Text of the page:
The Democrats' tent is big enough to include anti-abortion lawmakers, the No. 2 House Democrat said Wednesday.
Majority Leader Steny HoyerSteny Hamilton HoyerDemocrats press Schumer on removing Confederate statues from Capitol House Democrats set 'goal' to vote on infrastructure, social spending package next week Holding back on defensive systems for Israel could have dangerous consequences MORE (D-Md.) emphasized that Democrats are overwhelmingly in favor of women's right to terminate a pregnancy. But there's no litmus test, he said, that would exclude those lawmakers who feel otherwise.
"Absolutely, there's room in our party," Hoyer told reporters in the Capitol.
"That doesn't mean we're not a pro-choice party — we are," he said, adding that this has been included in the Democratic platform.
"But that doesn't mean that ... either the Speaker or I believe that we ought to exclude people who have a different view," Hoyer said.
The comments came a day after Rep. Alexandria Ocasio-CortezAlexandria Ocasio-CortezDon't let partisan politics impede Texas' economic recovery Ocasio-Cortez explains 'present' vote on Iron Dome Dingell fundraises off Greene altercation on Capitol steps MORE (D-N.Y.) endorsed a liberal Democrat, Marie Newman, who's launched a primary challenge against Rep. Daniel LipinskiDaniel William LipinskiHouse votes to condemn alleged hysterectomies on migrant women Five things we learned from this year's primaries Hispanic Caucus campaign arm endorses slate of non-Hispanic candidates MORE (D-Ill.), an eight-term Catholic lawmaker with a long voting record opposing abortion rights.
"We can’t afford deep blue seats fighting against healthcare & equal rights," Ocasio-Cortez tweeted Tuesday in endorsing Newman.
Lipinski is no stranger to such opposition. In last year's midterm cycle he faced a similar challenge from Newman, who won endorsements from a pair of Lipinski's Chicagoland colleagues: Reps. Jan SchakowskyJanice (Jan) Danoff SchakowskyDemocrats seek to cool simmering tensions American workers need us to get this pandemic under control around the world Democrats repeal prohibition on funding abortions abroad MORE (D-Ill.) and Luis GutierrezLuis Vicente GutierrezBiden's inauguration marked by conflict of hope and fear The Hill's Campaign Report: Democratic primary fight shifts to South Carolina, Nevada Democrats rally behind incumbents as Lipinski takes liberal fire MORE (D-Ill.). This year, Newman is also being backed by several liberal presidential candidates, including Sens. Bernie SandersBernie SandersDon't let partisan politics impede Texas' economic recovery The Hill's Morning Report - Presented by Alibaba - Democrats argue price before policy amid scramble Overnight Energy & Environment — Presented by the League of Conservation Voters — EPA finalizing rule cutting HFCs MORE (I-Vt.) and Elizabeth WarrenElizabeth WarrenTreasury says more rental aid is reaching tenants, preventing evictions 11 senators urge House to pass .5T package before infrastructure bill Senate Democrats seeking information from SPACs, questioning 'misaligned incentives' MORE (D-Mass.).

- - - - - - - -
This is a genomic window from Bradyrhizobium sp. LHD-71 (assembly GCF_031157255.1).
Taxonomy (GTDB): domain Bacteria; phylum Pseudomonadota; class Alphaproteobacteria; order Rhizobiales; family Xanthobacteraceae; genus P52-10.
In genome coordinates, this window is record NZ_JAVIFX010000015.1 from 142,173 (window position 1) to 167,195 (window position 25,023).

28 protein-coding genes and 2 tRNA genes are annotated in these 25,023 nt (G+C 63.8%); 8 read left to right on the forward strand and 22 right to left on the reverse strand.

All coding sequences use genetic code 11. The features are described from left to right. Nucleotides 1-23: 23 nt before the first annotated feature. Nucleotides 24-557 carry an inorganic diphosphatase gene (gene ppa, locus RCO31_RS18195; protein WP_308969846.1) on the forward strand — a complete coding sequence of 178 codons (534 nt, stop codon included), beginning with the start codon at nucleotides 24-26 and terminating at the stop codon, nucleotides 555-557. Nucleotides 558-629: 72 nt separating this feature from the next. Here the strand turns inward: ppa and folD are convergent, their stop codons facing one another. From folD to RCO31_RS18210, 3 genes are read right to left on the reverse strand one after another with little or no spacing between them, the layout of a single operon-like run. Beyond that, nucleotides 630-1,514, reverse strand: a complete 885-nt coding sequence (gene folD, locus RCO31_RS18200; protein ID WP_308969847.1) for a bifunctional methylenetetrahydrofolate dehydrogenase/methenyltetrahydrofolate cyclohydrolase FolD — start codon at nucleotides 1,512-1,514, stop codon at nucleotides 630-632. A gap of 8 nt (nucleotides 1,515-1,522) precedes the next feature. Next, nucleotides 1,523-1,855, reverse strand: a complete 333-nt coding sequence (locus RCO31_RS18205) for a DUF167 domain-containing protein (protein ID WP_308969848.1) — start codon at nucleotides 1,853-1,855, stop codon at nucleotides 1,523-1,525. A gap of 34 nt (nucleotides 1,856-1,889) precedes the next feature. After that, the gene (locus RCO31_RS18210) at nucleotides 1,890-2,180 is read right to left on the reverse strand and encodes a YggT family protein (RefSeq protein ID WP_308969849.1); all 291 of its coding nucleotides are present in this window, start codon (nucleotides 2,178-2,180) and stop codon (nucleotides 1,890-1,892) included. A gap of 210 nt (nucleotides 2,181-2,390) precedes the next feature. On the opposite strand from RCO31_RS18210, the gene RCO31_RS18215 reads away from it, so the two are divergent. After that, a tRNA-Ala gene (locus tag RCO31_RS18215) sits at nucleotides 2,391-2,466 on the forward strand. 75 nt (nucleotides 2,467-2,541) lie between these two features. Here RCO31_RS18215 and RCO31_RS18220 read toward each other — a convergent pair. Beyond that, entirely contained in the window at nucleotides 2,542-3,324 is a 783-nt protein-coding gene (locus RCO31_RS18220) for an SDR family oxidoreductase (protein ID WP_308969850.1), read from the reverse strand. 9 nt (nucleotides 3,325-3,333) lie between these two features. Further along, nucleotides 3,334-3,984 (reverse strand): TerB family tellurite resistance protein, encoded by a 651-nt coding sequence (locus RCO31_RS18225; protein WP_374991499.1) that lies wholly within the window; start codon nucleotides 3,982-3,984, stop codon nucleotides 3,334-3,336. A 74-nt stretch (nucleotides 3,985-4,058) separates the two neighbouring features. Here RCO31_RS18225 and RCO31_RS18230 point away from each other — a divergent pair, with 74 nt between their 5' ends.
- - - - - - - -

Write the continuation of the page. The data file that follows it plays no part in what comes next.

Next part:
Lawmaker endorsements against sitting colleagues is exceptionally rare, and both Speaker Nancy PelosiNancy PelosiOn The Money — House pushes toward infrastructure vote US mayors, Black leaders push for passage of bipartisan infrastructure bill Lawmakers say innovation, trade rules key to small business gains MORE (D-Calif.) and the Democratic Congressional Campaign Committee have adopted a policy of backing the party's incumbents without exception.
Lipinski was quick to fire back at Ocasio-Cortez on Tuesday, saying her socialist-Democrat brand of politics — as reflected in Newman's policy platform — is simply too liberal for the voters of his district.
"The voters of Illinois' Third District do not want to be represented by a fifth member of the 'Squad,'" he said in a statement.
"The Democratic Party — and our country — cannot afford an obstructionist 'Tea Party of the Left' when we need to focus on winning this next election and passing policies that will truly help working families and all who are struggling in America today."
Hoyer, for his part, suggested the intra-party feuding is not helpful as Democrats seek to rally base voters and retain control of the House at the polls next year.
"We want to see the party as unified as possible," Hoyer said. "We think it's very important to keep the majority, obviously, not just because we want to be in the majority, but because the values that the parties reflect [are] very, very disparate — as disparate as I've seen it in my entire career."